Some contend that Mark may deliberately refuse to record evidence that the Risen Jesus actually appeared as he thinks his account of Jesus’ ministry provided indirect but sufficient evidence. Giving honest and reliable eyewitness testimony to the resurrection appearances would be one way to justify faith in the resurrection. Another way would be to show that Jesus gave evidence during his ministry that he was the Son of God and if he said he was going to rise from the dead that is what he was going to do. His word was sufficient. If this understanding of Mark’s intentions is correct then clearly Mark was indicating that he was intentionally writing new scripture. His gospel was the word of Jesus Christ and therefore the Word of God.
Is it possible that Mark knew that the other gospels, Matthew, Luke and John were being compiled? Did he have a good idea what was going to be in their post-resurrection stories? If he did, then was his abrupt ending his way of saying, “Do not take this gospel as the only true one. There will be others and go to them to see the rest of the story.” That is speculation and worthless.
The fact that Mark 16:9–20 borrows all its main details (except the reference to miraculous protecting from poison – though it may be held that this is just an expansion of the reference to handling serpents) from other gospels and from the Acts of the Apostles is taken as evidence that Mark did want us to consult other gospels is far-fetched. There may be no direct relationship. And it hangs upon the notion that whoever wrote that section knew Mark well enough to write it and convey that Mark wanted other gospels read alongside this one. If the person intended that then he did not need to write the section.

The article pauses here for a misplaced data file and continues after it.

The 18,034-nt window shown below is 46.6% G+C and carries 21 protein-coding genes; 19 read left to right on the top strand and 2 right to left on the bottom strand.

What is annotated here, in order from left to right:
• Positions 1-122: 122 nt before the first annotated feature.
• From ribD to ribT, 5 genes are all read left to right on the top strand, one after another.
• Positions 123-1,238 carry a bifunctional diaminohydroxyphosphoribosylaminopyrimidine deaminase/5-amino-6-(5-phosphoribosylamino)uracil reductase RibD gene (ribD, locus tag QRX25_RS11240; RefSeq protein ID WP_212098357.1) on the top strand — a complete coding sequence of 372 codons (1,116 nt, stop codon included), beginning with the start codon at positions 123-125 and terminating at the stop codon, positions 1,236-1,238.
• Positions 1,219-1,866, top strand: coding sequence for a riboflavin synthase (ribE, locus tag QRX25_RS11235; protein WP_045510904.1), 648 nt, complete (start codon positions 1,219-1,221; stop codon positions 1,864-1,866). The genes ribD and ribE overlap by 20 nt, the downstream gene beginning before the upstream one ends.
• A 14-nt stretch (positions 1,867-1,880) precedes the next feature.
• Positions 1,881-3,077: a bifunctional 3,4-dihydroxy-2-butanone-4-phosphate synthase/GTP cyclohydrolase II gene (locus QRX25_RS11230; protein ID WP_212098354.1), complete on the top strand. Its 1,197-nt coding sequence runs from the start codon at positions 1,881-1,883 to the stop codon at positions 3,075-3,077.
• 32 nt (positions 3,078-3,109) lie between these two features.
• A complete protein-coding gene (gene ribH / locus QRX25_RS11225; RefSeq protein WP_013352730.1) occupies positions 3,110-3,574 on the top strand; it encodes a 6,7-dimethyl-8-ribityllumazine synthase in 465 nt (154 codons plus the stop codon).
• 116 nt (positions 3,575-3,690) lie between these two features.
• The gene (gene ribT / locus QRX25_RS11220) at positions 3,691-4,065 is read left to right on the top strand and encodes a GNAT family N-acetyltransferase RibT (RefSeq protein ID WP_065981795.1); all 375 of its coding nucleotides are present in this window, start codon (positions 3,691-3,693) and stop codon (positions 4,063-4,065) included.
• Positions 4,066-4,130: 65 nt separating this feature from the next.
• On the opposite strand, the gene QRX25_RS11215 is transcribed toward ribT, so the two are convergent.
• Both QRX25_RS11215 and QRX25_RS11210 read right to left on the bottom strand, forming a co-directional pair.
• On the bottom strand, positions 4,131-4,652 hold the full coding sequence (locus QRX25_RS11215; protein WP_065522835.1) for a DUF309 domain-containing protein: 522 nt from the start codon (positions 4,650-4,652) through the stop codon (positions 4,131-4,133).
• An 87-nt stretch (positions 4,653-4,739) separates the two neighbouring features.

The primitive Church recognised the Old Testament writings as the word of God. The Lord Jesus had explained that he was prefigured and predicted in the Old Testament. Through the Old Testament, God had prepared for the coming of Jesus Christ. Jesus in Mark (2:20) uses the symbol of a bridegroom going away to picture his death. Jesus sees this death as forecast in certain prophecies in the Old Testament He views it as fulfilling Old Testament prophecy (12:10-11, 14:21 and 14:27). If we examine the Old Testament influence on Mark we gain a better understanding of what he was saying to us.